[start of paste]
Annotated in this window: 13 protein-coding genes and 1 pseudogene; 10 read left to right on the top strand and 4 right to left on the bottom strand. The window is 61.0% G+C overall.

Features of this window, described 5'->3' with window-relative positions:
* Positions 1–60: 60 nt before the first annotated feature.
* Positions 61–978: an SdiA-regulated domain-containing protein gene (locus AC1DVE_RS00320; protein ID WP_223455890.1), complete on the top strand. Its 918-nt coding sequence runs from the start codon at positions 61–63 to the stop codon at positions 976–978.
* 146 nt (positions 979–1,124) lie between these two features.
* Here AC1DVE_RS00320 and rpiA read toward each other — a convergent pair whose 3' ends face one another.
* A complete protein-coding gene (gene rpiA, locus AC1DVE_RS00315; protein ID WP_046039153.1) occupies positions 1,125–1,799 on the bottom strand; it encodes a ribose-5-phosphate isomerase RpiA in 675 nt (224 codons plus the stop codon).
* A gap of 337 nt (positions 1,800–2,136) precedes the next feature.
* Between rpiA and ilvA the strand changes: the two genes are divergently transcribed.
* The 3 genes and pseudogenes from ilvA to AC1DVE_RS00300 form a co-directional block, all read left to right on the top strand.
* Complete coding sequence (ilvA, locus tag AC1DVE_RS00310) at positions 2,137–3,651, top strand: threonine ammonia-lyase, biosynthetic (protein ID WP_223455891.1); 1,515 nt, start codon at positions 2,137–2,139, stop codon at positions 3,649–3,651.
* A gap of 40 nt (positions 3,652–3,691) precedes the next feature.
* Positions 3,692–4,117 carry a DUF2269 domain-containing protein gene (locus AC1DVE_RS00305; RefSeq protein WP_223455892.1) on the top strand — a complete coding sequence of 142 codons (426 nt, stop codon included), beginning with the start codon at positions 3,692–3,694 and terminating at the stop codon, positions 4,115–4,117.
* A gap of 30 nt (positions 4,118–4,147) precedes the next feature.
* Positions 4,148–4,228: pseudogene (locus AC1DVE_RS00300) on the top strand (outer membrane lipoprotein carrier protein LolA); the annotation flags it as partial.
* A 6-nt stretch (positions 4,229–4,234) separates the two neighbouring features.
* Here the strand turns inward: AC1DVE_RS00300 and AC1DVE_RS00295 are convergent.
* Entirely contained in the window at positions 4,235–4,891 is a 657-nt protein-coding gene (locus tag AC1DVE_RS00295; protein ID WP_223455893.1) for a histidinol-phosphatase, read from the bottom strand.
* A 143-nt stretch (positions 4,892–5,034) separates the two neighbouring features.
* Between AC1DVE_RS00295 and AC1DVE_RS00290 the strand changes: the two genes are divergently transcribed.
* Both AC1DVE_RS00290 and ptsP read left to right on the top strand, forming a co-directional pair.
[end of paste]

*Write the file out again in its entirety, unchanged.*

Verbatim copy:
Annotated in this window: 13 protein-coding genes and 1 pseudogene; 10 read left to right on the top strand and 4 right to left on the bottom strand. The window is 61.0% G+C overall.

Features of this window, described 5'->3' with window-relative positions:
* Positions 1–60: 60 nt before the first annotated feature.
* Positions 61–978: an SdiA-regulated domain-containing protein gene (locus AC1DVE_RS00320; protein ID WP_223455890.1), complete on the top strand. Its 918-nt coding sequence runs from the start codon at positions 61–63 to the stop codon at positions 976–978.
* 146 nt (positions 979–1,124) lie between these two features.
* Here AC1DVE_RS00320 and rpiA read toward each other — a convergent pair whose 3' ends face one another.
* A complete protein-coding gene (gene rpiA, locus AC1DVE_RS00315; protein ID WP_046039153.1) occupies positions 1,125–1,799 on the bottom strand; it encodes a ribose-5-phosphate isomerase RpiA in 675 nt (224 codons plus the stop codon).
* A gap of 337 nt (positions 1,800–2,136) precedes the next feature.
* Between rpiA and ilvA the strand changes: the two genes are divergently transcribed.
* The 3 genes and pseudogenes from ilvA to AC1DVE_RS00300 form a co-directional block, all read left to right on the top strand.
* Complete coding sequence (ilvA, locus tag AC1DVE_RS00310) at positions 2,137–3,651, top strand: threonine ammonia-lyase, biosynthetic (protein ID WP_223455891.1); 1,515 nt, start codon at positions 2,137–2,139, stop codon at positions 3,649–3,651.
* A gap of 40 nt (positions 3,652–3,691) precedes the next feature.
* Positions 3,692–4,117 carry a DUF2269 domain-containing protein gene (locus AC1DVE_RS00305; RefSeq protein WP_223455892.1) on the top strand — a complete coding sequence of 142 codons (426 nt, stop codon included), beginning with the start codon at positions 3,692–3,694 and terminating at the stop codon, positions 4,115–4,117.
* A gap of 30 nt (positions 4,118–4,147) precedes the next feature.
* Positions 4,148–4,228: pseudogene (locus AC1DVE_RS00300) on the top strand (outer membrane lipoprotein carrier protein LolA); the annotation flags it as partial.
* A 6-nt stretch (positions 4,229–4,234) separates the two neighbouring features.
* Here the strand turns inward: AC1DVE_RS00300 and AC1DVE_RS00295 are convergent.
* Entirely contained in the window at positions 4,235–4,891 is a 657-nt protein-coding gene (locus tag AC1DVE_RS00295; protein ID WP_223455893.1) for a histidinol-phosphatase, read from the bottom strand.
* A 143-nt stretch (positions 4,892–5,034) separates the two neighbouring features.
* Between AC1DVE_RS00295 and AC1DVE_RS00290 the strand changes: the two genes are divergently transcribed.
* Both AC1DVE_RS00290 and ptsP read left to right on the top strand, forming a co-directional pair.